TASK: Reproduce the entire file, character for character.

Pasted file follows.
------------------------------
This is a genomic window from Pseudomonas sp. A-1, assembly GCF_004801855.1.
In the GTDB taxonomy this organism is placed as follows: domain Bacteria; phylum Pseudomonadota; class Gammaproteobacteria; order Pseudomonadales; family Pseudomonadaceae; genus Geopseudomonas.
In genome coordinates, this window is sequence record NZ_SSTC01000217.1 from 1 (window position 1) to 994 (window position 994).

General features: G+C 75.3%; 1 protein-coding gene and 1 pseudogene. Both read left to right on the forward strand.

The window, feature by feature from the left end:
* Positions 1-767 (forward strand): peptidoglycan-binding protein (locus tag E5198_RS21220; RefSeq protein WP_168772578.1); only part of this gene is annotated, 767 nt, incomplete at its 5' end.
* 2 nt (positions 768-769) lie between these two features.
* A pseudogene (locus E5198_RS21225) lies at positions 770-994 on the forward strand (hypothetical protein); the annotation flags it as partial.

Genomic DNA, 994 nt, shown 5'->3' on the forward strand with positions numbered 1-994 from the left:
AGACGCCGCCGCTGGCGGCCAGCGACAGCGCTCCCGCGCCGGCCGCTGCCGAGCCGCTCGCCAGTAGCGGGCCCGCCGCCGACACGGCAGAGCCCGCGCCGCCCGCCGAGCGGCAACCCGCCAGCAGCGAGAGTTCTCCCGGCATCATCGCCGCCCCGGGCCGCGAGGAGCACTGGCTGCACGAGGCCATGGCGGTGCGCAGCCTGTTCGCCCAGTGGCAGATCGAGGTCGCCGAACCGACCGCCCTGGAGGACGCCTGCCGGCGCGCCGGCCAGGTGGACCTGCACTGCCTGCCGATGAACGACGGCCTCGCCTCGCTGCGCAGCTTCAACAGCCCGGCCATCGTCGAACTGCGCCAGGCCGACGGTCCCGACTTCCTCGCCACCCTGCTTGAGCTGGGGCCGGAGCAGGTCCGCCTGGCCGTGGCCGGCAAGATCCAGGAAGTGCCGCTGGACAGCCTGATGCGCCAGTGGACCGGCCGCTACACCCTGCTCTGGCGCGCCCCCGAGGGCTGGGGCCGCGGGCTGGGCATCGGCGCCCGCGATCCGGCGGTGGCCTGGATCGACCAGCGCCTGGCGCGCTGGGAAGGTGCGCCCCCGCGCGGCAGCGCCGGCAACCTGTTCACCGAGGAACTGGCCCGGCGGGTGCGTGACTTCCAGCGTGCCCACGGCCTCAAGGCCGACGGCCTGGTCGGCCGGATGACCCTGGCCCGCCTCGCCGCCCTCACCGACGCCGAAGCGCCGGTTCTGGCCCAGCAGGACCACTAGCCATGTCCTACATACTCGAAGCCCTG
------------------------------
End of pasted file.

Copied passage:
This is a genomic window from Pseudomonas sp. A-1, assembly GCF_004801855.1.
In the GTDB taxonomy this organism is placed as follows: domain Bacteria; phylum Pseudomonadota; class Gammaproteobacteria; order Pseudomonadales; family Pseudomonadaceae; genus Geopseudomonas.
In genome coordinates, this window is sequence record NZ_SSTC01000217.1 from 1 (window position 1) to 994 (window position 994).

General features: G+C 75.3%; 1 protein-coding gene and 1 pseudogene. Both read left to right on the forward strand.

The window, feature by feature from the left end:
* Positions 1-767 (forward strand): peptidoglycan-binding protein (locus tag E5198_RS21220; RefSeq protein WP_168772578.1); only part of this gene is annotated, 767 nt, incomplete at its 5' end.
* 2 nt (positions 768-769) lie between these two features.
* A pseudogene (locus E5198_RS21225) lies at positions 770-994 on the forward strand (hypothetical protein); the annotation flags it as partial.

Genomic DNA, 994 nt, shown 5'->3' on the forward strand with positions numbered 1-994 from the left:
AGACGCCGCCGCTGGCGGCCAGCGACAGCGCTCCCGCGCCGGCCGCTGCCGAGCCGCTCGCCAGTAGCGGGCCCGCCGCCGACACGGCAGAGCCCGCGCCGCCCGCCGAGCGGCAACCCGCCAGCAGCGAGAGTTCTCCCGGCATCATCGCCGCCCCGGGCCGCGAGGAGCACTGGCTGCACGAGGCCATGGCGGTGCGCAGCCTGTTCGCCCAGTGGCAGATCGAGGTCGCCGAACCGACCGCCCTGGAGGACGCCTGCCGGCGCGCCGGCCAGGTGGACCTGCACTGCCTGCCGATGAACGACGGCCTCGCCTCGCTGCGCAGCTTCAACAGCCCGGCCATCGTCGAACTGCGCCAGGCCGACGGTCCCGACTTCCTCGCCACCCTGCTTGAGCTGGGGCCGGAGCAGGTCCGCCTGGCCGTGGCCGGCAAGATCCAGGAAGTGCCGCTGGACAGCCTGATGCGCCAGTGGACCGGCCGCTACACCCTGCTCTGGCGCGCCCCCGAGGGCTGGGGCCGCGGGCTGGGCATCGGCGCCCGCGATCCGGCGGTGGCCTGGATCGACCAGCGCCTGGCGCGCTGGGAAGGTGCGCCCCCGCGCGGCAGCGCCGGCAACCTGTTCACCGAGGAACTGGCCCGGCGGGTGCGTGACTTCCAGCGTGCCCACGGCCTCAAGGCCGACGGCCTGGTCGGCCGGATGACCCTGGCCCGCCTCGCCGCCCTCACCGACGCCGAAGCGCCGGTTCTGGCCCAGCAGGACCACTAGCCATGTCCTACATACTCGAAGCCCTG